Over the course of the WWE Cruiserweight Classic, you might have noticed more than a few moves that don’t make regular appearances on regular WWE programming, including more than a few that are actually banned from use. Chief among them, of course was the first appearance of the Burning Hammer on WWE TV, but there were plenty of potentially concussion-causing, neck-breaking, risky moves beyond that. That would seem to go against WWE’s dedication to preventing concussions and neck injuries, a policy which has been place for well over a decade. One of the wrestlers who took part, Tyson Dux, recently spoke about the critically acclaimed tournament, and he had a few observations about the limitations of working with WWE instead of an independent promotion.
“We had agents. We had to deal with agents as well and plan it out. I know for me personally, I wanted to do a stalling Suplex from the second rope and they completely scrapped that. They said no way can you do that. For whatever reason, me and Zack were supposed to be 50/50 right up to the end and it was more of a showcase for Zack which is understandable, right? I get it. There weren’t major handcuffs put on, but they did want to steer the ship the way they want to steer it. So as we go along and get more progressive into it, they’re easing up on it. Tozawa is known for that snap German Suplex with a hold for the pin and they were adamant on saying no absolutely no head drops at all and when push came to shove, Tozawa did put Johnson directly on his bean for that snap German Suplex. It’s the same as anything. It’s wrestling politics. Either you kind of bite the bullet and ask for forgiveness later or you just do your stuff. I’m sure to God that Burning Hammer was not discussed. WWE doesn’t even let the Tombstone fly other than The Undertaker.”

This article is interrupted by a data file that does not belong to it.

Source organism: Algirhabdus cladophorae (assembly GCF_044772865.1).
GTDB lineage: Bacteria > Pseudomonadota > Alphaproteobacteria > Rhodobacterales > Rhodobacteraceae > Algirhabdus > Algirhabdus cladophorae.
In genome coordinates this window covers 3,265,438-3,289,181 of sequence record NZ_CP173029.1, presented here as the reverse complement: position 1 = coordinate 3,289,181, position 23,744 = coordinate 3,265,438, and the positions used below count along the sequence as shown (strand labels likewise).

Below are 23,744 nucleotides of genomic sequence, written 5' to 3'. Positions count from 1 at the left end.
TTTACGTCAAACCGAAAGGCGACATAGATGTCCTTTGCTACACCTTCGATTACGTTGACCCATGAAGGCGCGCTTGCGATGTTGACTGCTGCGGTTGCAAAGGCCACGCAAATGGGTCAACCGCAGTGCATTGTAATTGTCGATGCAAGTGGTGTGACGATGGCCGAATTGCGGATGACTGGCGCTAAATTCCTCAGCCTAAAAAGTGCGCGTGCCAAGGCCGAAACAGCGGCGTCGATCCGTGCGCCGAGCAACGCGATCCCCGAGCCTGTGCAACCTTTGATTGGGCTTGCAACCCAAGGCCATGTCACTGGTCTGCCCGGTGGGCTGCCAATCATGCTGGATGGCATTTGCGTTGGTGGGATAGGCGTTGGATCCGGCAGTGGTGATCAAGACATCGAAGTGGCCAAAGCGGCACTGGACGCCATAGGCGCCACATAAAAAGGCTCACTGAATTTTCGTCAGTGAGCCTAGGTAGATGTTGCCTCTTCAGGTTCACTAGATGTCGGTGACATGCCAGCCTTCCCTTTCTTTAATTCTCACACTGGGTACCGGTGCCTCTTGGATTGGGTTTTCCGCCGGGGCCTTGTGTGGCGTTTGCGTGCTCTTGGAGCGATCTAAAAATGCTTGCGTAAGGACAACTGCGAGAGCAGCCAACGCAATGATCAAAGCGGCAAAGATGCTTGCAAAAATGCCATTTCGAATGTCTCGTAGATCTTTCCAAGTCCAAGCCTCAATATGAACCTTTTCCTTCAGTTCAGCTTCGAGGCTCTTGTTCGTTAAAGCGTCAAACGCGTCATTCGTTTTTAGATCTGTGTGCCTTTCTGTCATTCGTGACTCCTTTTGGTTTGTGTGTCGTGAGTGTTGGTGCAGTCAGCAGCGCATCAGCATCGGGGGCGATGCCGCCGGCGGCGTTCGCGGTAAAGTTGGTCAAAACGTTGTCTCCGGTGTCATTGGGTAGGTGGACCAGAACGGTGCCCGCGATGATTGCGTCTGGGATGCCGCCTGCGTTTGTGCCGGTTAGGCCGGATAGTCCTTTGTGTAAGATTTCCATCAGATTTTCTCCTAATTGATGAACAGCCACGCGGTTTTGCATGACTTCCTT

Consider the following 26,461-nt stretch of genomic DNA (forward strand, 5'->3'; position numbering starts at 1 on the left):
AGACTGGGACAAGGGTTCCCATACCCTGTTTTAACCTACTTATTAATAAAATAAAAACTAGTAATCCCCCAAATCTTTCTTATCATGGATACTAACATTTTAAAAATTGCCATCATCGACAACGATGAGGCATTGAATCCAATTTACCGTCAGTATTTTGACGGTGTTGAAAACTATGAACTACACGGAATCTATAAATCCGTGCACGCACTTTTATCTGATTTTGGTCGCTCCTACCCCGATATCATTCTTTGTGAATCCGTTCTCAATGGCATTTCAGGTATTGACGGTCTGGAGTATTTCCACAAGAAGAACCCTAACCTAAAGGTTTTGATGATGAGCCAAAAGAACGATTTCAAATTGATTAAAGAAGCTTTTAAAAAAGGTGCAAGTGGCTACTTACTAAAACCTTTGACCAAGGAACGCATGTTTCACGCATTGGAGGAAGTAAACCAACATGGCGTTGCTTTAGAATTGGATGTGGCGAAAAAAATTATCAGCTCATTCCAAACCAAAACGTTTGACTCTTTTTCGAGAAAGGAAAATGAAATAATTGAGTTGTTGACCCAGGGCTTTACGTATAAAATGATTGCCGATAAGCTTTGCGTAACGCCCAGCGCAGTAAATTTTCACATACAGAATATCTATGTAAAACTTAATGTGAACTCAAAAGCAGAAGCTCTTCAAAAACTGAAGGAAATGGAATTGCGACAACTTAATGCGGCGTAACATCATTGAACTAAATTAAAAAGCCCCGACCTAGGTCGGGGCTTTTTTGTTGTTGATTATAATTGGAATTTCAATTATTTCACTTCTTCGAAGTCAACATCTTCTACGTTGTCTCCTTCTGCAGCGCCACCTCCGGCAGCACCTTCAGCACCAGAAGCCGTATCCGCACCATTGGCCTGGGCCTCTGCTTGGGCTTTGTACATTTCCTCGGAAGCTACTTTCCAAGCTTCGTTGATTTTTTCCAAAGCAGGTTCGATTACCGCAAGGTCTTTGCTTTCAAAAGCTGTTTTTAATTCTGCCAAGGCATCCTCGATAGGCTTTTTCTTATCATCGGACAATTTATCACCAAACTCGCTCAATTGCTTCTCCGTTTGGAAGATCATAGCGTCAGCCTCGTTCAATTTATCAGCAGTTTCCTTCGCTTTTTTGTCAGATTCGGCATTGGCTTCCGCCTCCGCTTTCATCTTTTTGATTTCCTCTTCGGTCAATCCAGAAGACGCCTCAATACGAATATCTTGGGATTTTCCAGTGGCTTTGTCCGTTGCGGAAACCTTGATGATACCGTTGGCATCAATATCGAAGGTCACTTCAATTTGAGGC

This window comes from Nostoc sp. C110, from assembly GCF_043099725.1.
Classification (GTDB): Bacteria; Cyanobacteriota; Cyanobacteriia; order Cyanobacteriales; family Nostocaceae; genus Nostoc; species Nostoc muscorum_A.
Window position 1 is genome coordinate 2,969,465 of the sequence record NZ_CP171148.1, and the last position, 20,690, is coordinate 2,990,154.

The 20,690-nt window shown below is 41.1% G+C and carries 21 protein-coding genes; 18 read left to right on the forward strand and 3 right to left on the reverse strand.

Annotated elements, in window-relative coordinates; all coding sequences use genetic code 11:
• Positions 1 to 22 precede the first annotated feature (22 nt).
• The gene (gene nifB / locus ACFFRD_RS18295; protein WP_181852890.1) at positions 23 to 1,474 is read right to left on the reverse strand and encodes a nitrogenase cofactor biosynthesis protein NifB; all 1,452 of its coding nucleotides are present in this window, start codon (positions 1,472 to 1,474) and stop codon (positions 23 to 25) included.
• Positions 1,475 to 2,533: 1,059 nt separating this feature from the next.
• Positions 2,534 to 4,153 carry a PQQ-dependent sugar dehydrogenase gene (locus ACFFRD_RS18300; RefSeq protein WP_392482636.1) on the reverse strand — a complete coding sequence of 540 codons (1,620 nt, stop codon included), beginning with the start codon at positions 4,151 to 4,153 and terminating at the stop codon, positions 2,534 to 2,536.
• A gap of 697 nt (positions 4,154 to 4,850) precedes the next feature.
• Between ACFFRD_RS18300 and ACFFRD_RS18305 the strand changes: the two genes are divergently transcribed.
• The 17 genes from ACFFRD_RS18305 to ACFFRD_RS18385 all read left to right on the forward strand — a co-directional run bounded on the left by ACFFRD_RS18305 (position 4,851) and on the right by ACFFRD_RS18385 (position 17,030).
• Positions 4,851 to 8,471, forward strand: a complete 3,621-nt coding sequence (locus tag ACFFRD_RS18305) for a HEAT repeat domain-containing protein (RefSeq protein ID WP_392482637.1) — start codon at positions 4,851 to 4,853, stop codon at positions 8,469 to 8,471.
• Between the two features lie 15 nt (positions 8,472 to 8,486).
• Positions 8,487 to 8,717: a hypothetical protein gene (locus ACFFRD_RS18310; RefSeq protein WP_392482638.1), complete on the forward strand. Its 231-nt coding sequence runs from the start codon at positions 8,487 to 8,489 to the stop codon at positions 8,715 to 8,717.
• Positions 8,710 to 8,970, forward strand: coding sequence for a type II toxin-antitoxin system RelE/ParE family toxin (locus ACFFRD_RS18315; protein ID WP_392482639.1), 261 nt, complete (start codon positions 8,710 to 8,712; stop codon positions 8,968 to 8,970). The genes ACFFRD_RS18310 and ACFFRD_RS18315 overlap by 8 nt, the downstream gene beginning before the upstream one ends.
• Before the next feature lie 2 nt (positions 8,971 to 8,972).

It seems like a lot of what we saw in the Cruiserweight Classic was a case of “it’s easier to ask forgiveness than permission”, as well as some people backstage potentially realizing that giving the Cruiserweights a little extra rope would help get better reactions for the matches. Of course, WWE cracked down on dangerous moves for a reason, and while relaxing the restrictions for the CWC did lead to some incredible moves being performed, we wouldn’t be shocked if that policy got tightened up for the debut of the Cruiserweight division on Raw.